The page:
April is Heartworm Awareness Month! It’s common knowledge that heartworms are a threat to dogs, but did you know that they are just as dangerous for our feline pals? Here, a Dawsonville, GA vet discusses heartworms in cats, and offers some advice on protecting your kitty.
Heartworms are spread by mosquitoes. This is both good and bad news for Fluffy. On the one hand, her thick fur protects her from many mosquito bites. However, that soft coat isn’t exactly impermeable armor. Cats can—and do—get bit. Needless to say, hairless cats are at higher risk than kitties with fur on.
Heartworms are microscopic when they are first transmitted. However, they grow quickly. Within about 6 months, they reach their adult size—which can be up to a foot long—and start reproducing. Heartworm infestations affect Fluffy and Fido a bit differently. Cats’ bodies aren’t as habitable to the worms as dogs’ are. The good news is that most worms die in cats before reaching maturity. It’s fairly unusual to find more than a few adult worms in a kitty. However, even one can do some serious damage. The worms can also move around through a cat’s body, which can cause a whole slew of issues.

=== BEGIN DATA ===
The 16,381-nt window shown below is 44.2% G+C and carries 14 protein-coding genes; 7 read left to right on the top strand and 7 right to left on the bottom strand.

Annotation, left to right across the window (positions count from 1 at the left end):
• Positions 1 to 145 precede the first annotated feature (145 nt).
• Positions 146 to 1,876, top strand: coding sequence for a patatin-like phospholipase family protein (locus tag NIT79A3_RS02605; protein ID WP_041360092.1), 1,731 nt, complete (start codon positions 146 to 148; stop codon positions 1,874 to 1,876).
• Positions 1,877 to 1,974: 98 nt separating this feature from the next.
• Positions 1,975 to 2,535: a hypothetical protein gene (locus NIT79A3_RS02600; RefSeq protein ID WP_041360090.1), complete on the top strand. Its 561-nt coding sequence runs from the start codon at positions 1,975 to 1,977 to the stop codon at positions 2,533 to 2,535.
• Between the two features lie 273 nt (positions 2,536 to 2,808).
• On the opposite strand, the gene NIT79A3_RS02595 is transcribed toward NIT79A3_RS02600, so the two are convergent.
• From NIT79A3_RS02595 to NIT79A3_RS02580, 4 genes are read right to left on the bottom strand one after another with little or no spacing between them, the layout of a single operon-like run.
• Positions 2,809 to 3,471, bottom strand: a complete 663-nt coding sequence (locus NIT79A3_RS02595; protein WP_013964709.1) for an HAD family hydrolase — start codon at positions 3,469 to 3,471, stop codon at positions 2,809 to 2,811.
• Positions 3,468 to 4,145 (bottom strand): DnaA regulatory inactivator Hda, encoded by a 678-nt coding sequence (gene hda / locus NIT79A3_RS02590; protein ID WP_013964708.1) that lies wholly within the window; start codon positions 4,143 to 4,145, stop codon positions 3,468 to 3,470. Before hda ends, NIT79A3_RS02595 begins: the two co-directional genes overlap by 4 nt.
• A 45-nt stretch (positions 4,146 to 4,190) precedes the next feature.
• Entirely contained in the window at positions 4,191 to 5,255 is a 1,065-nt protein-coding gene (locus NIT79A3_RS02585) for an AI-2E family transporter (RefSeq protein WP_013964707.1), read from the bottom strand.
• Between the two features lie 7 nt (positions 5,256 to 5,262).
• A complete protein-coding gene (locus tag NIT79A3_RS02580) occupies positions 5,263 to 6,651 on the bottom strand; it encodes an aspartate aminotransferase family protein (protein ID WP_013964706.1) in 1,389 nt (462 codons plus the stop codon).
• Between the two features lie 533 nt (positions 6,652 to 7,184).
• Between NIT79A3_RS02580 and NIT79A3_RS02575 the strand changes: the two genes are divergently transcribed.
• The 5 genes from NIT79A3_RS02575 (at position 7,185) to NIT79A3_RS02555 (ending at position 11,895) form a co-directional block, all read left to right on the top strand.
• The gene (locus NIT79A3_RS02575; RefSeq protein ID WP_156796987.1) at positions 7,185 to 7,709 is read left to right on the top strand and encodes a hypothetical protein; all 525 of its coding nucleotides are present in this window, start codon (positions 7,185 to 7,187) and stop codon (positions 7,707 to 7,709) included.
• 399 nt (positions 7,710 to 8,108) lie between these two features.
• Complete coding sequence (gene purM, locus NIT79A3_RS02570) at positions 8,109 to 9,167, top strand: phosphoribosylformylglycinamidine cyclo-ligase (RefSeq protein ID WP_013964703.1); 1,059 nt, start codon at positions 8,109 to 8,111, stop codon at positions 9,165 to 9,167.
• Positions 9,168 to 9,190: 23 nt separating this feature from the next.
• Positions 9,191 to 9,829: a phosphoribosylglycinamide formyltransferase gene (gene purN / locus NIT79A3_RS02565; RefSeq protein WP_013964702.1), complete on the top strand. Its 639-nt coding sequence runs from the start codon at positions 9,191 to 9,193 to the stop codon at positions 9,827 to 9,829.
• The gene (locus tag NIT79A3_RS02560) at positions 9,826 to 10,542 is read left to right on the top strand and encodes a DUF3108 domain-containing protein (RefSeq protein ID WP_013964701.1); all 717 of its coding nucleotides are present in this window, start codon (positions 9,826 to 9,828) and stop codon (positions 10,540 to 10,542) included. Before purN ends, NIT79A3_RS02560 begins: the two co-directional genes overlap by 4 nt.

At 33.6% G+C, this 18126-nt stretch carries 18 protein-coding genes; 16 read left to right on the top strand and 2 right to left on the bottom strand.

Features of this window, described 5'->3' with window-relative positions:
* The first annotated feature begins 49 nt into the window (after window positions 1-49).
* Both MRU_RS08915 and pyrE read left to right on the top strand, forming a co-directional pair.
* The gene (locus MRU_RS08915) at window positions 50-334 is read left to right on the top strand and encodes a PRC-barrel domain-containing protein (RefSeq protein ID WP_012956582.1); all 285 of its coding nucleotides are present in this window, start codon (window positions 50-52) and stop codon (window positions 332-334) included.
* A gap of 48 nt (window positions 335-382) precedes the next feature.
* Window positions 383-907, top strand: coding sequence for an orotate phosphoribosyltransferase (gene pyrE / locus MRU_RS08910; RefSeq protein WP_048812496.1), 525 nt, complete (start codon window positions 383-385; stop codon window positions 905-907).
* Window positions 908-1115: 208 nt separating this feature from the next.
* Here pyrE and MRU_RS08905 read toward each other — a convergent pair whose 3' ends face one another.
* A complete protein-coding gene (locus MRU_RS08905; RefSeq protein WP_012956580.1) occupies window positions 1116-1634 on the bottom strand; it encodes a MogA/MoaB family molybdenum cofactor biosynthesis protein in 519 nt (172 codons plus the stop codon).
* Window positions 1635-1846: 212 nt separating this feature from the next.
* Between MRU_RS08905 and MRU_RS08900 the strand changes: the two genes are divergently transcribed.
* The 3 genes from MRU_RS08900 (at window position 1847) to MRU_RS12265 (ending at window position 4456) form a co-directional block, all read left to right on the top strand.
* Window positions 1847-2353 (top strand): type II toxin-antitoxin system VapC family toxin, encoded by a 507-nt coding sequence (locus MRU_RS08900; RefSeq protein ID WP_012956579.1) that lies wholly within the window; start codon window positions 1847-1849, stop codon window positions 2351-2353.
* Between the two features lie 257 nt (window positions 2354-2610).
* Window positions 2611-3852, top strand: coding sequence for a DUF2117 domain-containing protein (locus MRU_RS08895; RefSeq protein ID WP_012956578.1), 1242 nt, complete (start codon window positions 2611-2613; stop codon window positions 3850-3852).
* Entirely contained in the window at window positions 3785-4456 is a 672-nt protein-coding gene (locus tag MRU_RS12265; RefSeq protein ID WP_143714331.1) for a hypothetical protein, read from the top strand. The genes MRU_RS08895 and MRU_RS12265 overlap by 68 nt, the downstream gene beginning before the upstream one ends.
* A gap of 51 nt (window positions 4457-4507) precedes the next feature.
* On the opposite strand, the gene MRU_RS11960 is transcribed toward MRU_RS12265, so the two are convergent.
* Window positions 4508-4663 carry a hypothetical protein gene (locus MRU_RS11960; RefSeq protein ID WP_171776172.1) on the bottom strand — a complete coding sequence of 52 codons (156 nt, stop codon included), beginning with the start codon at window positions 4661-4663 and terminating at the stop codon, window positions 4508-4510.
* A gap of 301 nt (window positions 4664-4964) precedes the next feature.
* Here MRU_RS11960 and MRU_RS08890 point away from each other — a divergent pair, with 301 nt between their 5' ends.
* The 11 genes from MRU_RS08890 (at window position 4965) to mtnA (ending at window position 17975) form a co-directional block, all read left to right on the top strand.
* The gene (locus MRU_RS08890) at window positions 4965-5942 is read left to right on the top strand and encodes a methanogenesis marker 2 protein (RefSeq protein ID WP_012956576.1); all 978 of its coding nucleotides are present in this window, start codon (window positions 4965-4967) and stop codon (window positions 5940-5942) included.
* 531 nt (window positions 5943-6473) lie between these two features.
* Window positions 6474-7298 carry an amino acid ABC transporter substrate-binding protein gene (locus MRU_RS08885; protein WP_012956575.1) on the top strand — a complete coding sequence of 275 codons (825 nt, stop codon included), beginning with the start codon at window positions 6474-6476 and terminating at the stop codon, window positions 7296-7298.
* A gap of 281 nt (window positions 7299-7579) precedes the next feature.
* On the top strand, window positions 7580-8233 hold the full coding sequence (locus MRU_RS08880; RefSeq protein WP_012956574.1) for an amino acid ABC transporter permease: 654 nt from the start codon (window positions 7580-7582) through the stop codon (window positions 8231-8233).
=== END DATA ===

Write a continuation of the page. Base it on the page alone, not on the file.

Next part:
The symptoms of heartworms in cats can vary pretty widely. In some cases, there are no symptoms. Sadly, heartworm infestations in kitties sometimes result in sudden death, even in cases where there were no warning signs. This of course can be absolutely devastating for the owner. That said, there are a few things to look for. Shortness of breath, lethargy, and weight loss are some of the common ones. Ask your vet for more information.
This is the scary part. While there are treatments available for dogs, there isn’t currently anything that is safe for Fluffy. Medication may help with symptoms, and in some cases, the worms may be surgically removed, but in general, there just aren’t many options for treating heartworm infestations in our feline friends.
As the saying says, an ounce of prevention is worth a pound of cure. Keep up with Fluffy’s parasite control regimen! Keeping her indoors will also help, as will taking steps to keep mosquitos out of the house. Ask your vet for specific advice.
Please reach out with questions or concerns about heartworms. As your Dawsonville, GA animal clinic, we’re here to help!
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